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  • juliegeissler

4 Tips for Developing Yoga Self-practice

Updated: Apr 19

A daily yoga practice can take different shape and form. When our practice is consistent, it is likely to evoke change and transformation, thus the practice changes with us.  Whilst we all love the benefits of a good yoga class, it’s quite a different matter to develop a consistent and sustainable self-practice at home. This post offers for tips for structuring that practice.


In December 2023, I set myself the challenge of restructuring and simplifying, yet deepening, my daily yoga self-practice. In this process, self-practice meant... no video or audio; just me and my mat, and a block or two.

However, self-practice could just as well include a guided experience, with video support (there is plenty out there to dip into), especially when building a practice for the first time.

Today is day 160 of my self-practice and 98-99% of the time I have been able to follow the structure I created for myself. On days when it was not possible, I adapted the structure to meet the challenge of the day.

 Here are four things that helped me:


1.    Setting a realistic and manageable time boundary


With yoga, we often imagine a successful practice as a daily one-hour class, or perhaps even longer depending on the style of yoga. Light Watkins (meditation teacher) described a successful practice as sitting for just 10 – 15 minutes daily (keep in mind that meditation is also yoga). Our idea of success, will depend on our intention for the practice, and all the factors influencing or impinging on practice.


Since I was keen to develop a consistent, daily practice, I defined my successful practice as:


30 minutes of intentional self-directed practice, (preferably) shortly after waking and before going to work (weekday) or before any other activity (weekend).


For my context 30 minutes felt both manageable and realistic. From experience, I knew I could easily practice asana for an hour or longer. For this practice I wanted to consider the impact of restricting the practice to a manageable length so that I could consistently show up and develop what we call ‘shraddha’ or a liking for the practice.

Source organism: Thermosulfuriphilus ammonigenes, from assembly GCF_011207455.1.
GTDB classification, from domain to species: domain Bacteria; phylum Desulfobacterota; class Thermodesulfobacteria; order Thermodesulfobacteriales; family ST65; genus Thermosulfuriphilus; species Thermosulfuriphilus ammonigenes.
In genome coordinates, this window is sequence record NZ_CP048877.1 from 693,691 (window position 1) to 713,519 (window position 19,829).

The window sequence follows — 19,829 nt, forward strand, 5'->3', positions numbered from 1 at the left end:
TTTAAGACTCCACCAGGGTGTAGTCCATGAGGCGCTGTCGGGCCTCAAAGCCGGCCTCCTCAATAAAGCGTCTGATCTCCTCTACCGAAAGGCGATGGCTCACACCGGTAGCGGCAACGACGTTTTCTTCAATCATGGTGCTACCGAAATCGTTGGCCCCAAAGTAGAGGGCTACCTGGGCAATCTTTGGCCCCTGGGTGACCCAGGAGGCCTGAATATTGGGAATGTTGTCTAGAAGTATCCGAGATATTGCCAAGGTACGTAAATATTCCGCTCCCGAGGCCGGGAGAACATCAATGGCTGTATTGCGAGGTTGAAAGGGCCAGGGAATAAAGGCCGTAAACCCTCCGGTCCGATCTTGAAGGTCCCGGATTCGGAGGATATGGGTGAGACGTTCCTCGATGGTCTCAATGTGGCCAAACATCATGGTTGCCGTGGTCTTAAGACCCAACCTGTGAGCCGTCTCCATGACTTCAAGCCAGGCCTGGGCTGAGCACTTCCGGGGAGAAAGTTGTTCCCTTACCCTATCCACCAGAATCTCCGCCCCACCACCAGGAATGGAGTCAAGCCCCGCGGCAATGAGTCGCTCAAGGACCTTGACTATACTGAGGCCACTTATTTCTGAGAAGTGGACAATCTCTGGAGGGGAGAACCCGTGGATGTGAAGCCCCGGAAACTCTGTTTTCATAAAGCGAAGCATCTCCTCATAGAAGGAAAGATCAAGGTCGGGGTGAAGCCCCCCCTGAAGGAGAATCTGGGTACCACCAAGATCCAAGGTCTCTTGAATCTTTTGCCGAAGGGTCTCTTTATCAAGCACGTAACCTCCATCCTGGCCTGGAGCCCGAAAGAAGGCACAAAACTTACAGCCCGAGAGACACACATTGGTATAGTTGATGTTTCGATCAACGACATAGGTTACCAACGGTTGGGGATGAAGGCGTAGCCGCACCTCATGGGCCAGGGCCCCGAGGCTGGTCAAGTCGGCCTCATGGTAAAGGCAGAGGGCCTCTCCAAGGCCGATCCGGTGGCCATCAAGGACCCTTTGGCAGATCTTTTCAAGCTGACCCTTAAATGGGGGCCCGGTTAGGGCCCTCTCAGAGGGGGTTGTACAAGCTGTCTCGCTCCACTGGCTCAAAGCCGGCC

Notice, I added in ‘preferably’, giving myself leeway for those occasional days where I had to bump my practice to later in the day. I discovered that I could show up consistently for 30 minutes, and most days gave myself an extra five minutes.


Bottom line: stay realistic regarding what fits in your daily life. Perhaps undershoot the time, and allow yourself to go over the target if it feels right for you.


2.    Creating a structure for the practice


I was interested to explore the traditional approach (from Krishnamacharya's teaching) of practising asana, followed by pranayama and then meditation, so elected to break my daily 30 minutes into three very short sections:

Asana / Posture with Movement

Pranayama / Breathing practices


10 min


10 min

10 min

I made it a non-negotiable to structure the session in this way because asana (postures with movement) typically dominates my practice. I wanted to be sure to create opportunity to experience both breathing and meditation practices in order to establish a routine that could be built upon.


If you are new to yoga, you may choose to start with one of these key practices. Often asana / postures with movement are our gateway practices, and many people start yoga through the practice of asana.



3.    Deciding on the content


Be the author of your yoga self-practice, and chose the practices that match your needs. You may find this tricky if you haven’t yet developed a range of practices or skills, if this is you, please watch out for my upcoming instagram posts (May 2024) where I plan to share some simple 2 minute practices that you can help you build your practice.

Here are a few of the practices that I leaned into:


  • Asana / Postures with Movement (10 minutes approximately)


Joint freeing / mobilising sequence.

I love this practice for a warm up, and especially early in the morning after waking. It brings gentle movement into all the synovial joints as well as the connective tissue around the joints. I often recommend this practice as a starting point for students who want to develop a self-practice.


The joint freeing sequence can also be a helpful way to practice mindful movement, by connecting each movement with the breath. When we move slowly, we can turn our attention inwards and notice how each joint is feeling in turn. This allows us to notice if there are any signs of discomfort or impingement, or conversely if joints are moving feeling and are feeling just fine!


I teach two versions of this in my Yoga for Wellbeing classes, one seated and one lying down. And if you attend my classes, hopefully, this is a practice that is becoming familiar to you and that you can lean into for starting a self-practice.


  •  Pranayama / Breathing Techniques (10 minutes approximately)

There are many breathing and pranayama techniques, which can make it hard to know where to start. Here are three basic practices that I leaned into: